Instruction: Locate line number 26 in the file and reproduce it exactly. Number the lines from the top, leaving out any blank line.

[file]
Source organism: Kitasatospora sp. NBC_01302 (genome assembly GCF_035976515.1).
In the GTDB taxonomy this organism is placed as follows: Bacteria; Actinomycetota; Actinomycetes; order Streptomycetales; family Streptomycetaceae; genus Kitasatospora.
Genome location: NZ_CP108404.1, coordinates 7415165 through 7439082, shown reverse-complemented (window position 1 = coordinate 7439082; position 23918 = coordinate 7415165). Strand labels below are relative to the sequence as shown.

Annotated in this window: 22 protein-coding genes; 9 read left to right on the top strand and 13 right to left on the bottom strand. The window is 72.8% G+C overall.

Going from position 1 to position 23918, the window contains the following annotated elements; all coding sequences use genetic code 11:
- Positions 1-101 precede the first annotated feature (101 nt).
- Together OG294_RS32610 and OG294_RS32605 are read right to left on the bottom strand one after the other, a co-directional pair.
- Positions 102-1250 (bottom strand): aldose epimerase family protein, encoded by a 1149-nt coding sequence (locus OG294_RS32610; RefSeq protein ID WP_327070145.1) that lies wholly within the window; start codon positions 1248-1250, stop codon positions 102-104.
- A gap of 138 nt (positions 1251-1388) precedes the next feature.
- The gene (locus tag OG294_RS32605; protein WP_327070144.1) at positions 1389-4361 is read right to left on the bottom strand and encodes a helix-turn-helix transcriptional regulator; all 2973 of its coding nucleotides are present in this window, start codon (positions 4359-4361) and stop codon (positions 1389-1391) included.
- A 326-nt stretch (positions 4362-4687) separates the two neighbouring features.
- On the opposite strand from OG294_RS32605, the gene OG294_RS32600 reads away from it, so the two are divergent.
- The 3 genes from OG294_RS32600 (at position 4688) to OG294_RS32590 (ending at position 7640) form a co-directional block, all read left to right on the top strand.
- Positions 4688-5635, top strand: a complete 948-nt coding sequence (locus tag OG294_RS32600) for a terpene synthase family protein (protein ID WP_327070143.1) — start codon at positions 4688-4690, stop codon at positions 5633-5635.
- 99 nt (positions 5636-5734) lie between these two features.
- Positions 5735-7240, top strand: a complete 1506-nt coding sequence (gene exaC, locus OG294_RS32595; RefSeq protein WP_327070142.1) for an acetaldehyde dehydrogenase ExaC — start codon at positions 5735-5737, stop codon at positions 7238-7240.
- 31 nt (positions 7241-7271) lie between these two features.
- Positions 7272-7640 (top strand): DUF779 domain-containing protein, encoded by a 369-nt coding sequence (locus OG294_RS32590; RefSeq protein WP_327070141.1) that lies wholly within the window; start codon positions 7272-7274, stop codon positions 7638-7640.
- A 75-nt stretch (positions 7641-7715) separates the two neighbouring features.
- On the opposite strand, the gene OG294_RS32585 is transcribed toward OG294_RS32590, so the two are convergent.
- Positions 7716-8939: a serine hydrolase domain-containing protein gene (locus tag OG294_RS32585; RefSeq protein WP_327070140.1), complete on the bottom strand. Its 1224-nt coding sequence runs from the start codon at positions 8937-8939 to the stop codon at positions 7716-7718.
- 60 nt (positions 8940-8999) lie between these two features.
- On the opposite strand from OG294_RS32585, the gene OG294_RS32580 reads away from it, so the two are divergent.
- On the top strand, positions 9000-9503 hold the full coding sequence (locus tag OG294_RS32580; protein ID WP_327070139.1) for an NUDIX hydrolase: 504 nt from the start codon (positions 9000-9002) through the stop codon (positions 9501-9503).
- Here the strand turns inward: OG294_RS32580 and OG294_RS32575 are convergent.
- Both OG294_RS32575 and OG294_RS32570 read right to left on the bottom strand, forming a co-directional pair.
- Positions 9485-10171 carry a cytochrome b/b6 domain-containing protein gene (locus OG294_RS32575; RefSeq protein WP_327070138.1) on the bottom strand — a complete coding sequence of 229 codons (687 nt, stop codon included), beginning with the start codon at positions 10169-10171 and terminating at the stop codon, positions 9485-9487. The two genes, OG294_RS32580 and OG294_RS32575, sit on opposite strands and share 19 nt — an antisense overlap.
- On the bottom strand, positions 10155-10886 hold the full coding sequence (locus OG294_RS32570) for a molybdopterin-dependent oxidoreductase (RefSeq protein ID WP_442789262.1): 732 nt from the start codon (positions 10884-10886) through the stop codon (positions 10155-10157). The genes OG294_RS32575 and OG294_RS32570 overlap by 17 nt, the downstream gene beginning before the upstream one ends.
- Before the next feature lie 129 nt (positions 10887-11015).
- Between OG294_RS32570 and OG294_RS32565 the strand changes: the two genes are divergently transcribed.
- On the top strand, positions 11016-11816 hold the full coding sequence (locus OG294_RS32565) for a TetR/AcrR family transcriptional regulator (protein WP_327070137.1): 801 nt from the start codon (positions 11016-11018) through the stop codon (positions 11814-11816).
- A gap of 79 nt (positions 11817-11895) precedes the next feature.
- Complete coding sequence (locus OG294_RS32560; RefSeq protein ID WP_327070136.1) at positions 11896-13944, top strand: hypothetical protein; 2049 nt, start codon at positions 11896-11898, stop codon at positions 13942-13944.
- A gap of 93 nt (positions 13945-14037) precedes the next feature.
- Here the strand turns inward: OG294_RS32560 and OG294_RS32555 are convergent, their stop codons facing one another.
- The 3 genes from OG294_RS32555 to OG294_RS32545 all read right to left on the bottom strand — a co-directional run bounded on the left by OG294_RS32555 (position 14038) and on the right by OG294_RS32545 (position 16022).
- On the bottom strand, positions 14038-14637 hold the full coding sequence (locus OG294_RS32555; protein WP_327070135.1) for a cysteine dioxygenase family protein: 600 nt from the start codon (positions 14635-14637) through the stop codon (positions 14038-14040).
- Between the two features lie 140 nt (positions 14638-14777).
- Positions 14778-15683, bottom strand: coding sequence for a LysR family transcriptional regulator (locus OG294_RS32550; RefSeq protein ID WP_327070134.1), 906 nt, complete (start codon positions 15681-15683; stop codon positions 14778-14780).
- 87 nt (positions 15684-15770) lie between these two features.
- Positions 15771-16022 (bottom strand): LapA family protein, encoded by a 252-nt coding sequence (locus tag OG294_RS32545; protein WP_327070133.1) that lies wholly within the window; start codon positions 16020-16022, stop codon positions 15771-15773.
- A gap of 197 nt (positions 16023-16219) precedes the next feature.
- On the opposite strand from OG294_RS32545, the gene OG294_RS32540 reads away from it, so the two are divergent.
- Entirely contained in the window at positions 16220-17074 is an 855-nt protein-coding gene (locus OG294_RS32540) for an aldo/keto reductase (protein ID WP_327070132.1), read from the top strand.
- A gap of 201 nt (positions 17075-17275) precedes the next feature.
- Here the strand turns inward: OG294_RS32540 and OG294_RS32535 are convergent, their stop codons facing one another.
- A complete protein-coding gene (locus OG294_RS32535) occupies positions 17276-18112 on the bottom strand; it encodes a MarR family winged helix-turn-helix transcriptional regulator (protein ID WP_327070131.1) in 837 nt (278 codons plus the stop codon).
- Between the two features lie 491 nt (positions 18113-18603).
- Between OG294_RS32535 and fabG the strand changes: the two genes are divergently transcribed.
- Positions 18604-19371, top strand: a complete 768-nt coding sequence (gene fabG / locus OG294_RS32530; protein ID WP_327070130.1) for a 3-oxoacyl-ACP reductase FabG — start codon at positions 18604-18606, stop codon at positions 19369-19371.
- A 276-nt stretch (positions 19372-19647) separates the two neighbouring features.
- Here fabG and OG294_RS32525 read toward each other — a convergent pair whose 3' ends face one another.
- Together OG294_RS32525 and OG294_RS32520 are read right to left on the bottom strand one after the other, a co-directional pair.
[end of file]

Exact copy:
- Both OG294_RS32575 and OG294_RS32570 read right to left on the bottom strand, forming a co-directional pair.